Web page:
In Colorado, Watkins found few regulations governing her practice of unorthodox sessions Connell Watkins is a hero to her defenders, a New Age quack to her detractors.
The nationally renowned therapist explained "rebirthing" therapy to the Jefferson County sheriff's detectives who responded to the 911 call on April 18.
But she just as quickly became worried that people viewing a videotape of the fatal therapy session wouldn't understand.
"The video's going to hang us," she said.
Vintage Watkins. Blunt, outspoken, unafraid of authority.
Many in the attachment community call her a gifted therapist who works miracles on children.
"Families sing her praises up and down," said Gregory Keck, director of the Attachment and Bonding Center of Ohio. "Their kids end up normal, and they can keep them."
But Watkins' critics accuse her of taking $100 an hour from desperate parents willing to try anything.
"She's ministering to a group of people who feel they have nothing to lose now," said Annette Krulisky, a California adoption advocate. "Connell is very oppressive, very abrasive, very arrogant."
Neither Watkins nor her attorney would comment. Watkins, 54, moved to Colorado from Washington state nearly 30 years ago, landing in a state tailor-made for a maverick therapist.
State law required nothing of unlicensed therapists until 1988, when a regulation was passed requiring them to be listed with the Mental Health Grievance Board. The listing at least gave the board an avenue to track complaints.
Before that, if a patient was wronged, a malpractice lawsuit was the only recourse, said Amos Martinez, administrator of the Colorado Mental Health Grievance Board.
But even after the law changed, Watkins didn't register.
"We didn't even know of her until May 1995," Martinez said.
When Watkins finally submitted her listing, she said she hadn't registered under her own name because she'd been in training under other therapists. She probably practiced illegally until 1995, Martinez said, but the board couldn't prove it and never took action. At the time of Candace's death, Watkins' listing with the board had lapsed.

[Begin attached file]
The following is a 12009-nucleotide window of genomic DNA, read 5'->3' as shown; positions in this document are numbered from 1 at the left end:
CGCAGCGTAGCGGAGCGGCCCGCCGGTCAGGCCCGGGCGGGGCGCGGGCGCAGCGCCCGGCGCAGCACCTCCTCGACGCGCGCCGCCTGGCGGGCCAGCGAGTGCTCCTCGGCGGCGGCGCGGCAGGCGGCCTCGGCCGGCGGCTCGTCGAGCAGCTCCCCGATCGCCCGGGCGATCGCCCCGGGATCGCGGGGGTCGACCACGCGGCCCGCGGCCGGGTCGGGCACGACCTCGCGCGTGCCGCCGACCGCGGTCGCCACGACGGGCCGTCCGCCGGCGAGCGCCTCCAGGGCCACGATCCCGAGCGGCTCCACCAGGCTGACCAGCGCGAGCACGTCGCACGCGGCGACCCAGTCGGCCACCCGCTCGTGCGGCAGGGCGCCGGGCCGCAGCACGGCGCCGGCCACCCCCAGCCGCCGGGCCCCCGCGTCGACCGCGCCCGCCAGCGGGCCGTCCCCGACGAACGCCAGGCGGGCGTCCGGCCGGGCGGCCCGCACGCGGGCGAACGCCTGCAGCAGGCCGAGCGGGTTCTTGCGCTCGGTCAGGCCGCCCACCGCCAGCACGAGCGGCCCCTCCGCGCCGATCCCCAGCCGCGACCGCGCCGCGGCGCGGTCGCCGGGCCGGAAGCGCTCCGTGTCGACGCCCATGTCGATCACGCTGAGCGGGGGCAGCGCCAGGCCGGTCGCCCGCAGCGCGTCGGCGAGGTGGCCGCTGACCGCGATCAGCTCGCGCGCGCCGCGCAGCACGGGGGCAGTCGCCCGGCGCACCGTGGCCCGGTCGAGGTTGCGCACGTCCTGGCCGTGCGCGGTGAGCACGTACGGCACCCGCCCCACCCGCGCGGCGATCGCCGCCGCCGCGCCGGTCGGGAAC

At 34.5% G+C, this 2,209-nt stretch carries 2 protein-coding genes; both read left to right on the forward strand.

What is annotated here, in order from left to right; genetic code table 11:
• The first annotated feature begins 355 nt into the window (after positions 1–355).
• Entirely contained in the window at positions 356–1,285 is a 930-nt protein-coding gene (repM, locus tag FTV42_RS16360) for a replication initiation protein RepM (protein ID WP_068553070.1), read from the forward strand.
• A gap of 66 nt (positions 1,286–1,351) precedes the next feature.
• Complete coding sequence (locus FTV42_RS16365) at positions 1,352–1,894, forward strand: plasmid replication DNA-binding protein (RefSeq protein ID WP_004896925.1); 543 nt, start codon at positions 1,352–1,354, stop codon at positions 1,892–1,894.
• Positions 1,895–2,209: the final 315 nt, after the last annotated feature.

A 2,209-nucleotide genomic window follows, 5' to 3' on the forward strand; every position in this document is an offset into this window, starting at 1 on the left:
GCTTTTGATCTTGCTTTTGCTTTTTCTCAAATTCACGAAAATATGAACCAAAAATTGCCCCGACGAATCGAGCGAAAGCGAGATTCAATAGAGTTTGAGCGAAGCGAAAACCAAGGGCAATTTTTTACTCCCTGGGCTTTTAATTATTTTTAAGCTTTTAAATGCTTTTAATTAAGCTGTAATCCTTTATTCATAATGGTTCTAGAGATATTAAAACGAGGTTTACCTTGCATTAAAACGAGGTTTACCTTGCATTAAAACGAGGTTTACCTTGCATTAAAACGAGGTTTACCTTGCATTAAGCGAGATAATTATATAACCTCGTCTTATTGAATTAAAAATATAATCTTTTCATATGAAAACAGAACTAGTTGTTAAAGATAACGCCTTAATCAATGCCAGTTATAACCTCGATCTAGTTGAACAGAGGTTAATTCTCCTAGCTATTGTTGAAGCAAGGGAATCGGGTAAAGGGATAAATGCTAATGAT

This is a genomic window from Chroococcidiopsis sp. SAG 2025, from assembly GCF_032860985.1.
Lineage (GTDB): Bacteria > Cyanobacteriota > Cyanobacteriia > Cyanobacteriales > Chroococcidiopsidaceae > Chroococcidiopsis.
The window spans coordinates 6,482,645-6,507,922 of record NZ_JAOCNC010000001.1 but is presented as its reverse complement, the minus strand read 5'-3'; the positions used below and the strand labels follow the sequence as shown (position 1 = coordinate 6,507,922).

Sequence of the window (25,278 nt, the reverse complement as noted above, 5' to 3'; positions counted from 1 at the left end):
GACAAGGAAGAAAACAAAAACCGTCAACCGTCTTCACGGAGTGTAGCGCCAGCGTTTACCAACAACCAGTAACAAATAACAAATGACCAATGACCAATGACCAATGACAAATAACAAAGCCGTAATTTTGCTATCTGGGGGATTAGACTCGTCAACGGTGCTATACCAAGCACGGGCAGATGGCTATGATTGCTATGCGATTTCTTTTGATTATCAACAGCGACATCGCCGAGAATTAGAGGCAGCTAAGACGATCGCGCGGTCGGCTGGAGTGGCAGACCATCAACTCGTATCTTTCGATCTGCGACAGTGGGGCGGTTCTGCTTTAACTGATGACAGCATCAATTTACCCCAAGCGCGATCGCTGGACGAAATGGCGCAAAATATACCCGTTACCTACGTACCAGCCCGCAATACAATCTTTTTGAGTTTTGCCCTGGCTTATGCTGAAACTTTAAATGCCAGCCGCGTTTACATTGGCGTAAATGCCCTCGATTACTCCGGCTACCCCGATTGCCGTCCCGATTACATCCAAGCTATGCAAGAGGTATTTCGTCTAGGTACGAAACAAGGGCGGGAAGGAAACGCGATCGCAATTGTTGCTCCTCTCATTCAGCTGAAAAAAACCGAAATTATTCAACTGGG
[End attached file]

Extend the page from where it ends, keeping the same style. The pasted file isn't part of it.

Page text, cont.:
Martinez guesses that there may be as many as 200 Colorado therapists with expired listings, but the board rarely goes after them.
"We really don't have the staff we need to do the proactive work that needs to be done," he said.
The board shares two investigators with 29 other state oversight boards, including cosmetology, pharmacy and veterinary.
"The system protects the practitioner and not the public," said Linda Rosa, director of the Colorado chapter of the National Council for Reliable Health Information.
Watkins is charged with felony child abuse in Candace Newmaker's death. She also faces charges of impersonation for using another therapist's license number, of deceiving Jeane Newmaker about that license and of practicing without being listed in the state's database.
Julie Ponder, 40, the other therapist involved in Candace Newmaker's death, is licensed in California but not Colorado.
Watkins and Ponder, as well as Brita St. Clair, 41, and Jack McDaniel, 47, the assistants in the Newmaker case, have been banned by the board from practicing in the state.
In the beginning, Watkins simply wanted to help children others had given up on, said Darrel "Hap" Watkins, her ex-husband. "She felt called to work with these last-resort kids."
Watkins graduated from the University of Denver with a master's degree in social work in 1973.
The Watkins family moved to Fort Collins, where Connell Watkins worked as a social worker for the state. Another move took them to Evergreen, where Watkins hooked up with Dr. Foster Cline and a group of therapists at Evergreen Consultants who were earning a reputation for treating severely disturbed children.
Cline and Watkins began focusing on the problems some adopted children have in bonding and showing love. Their work grew in reputation, but at least one earlier case went bad. Cline, Watkins and another therapist were working on an aggressive 11-year-old boy in 1988.
They cursed at him, restrained him, and twisted him into a painful position, the attorney general's office found. Cline, according to the attorney general, had engaged in "grossly negligent medical practice."
Although criminal charges were ultimately dropped, the state banned Cline from practicing holding therapy in Colorado. He moved to Idaho in 1995. Watkins was allowed to continue working with children.
Krulisky, the California adoption advocate, has known Watkins for a decade. In the mid-90s, she sought help for a friend's child. Watkins called the boy "stupid," wrapped him in blankets "like a burrito," Krulisky said, and told his mother to yell at him.
He wet his pants, but Watkins wouldn't stop, even when the mother begged to end the session. Watkins lashed out, saying "Do you want to bond with him or not?" After two days, Krulisky's friend ended the therapy despite Watkins' rebukes, paying Watkins $1,200.
Now, Krulisky marvels at how Watkins' loyalists are taking up for her, starting a legal defense fund and sending her prayers through Web sites and online newsgroups. She calls it the "cult of Connell." Krulisky and her friend, who asked not to be identified, wish they had spoken up sooner.
"We saw it coming and now a child is dead," Krulisky said. "It makes us feel awful. Just awful."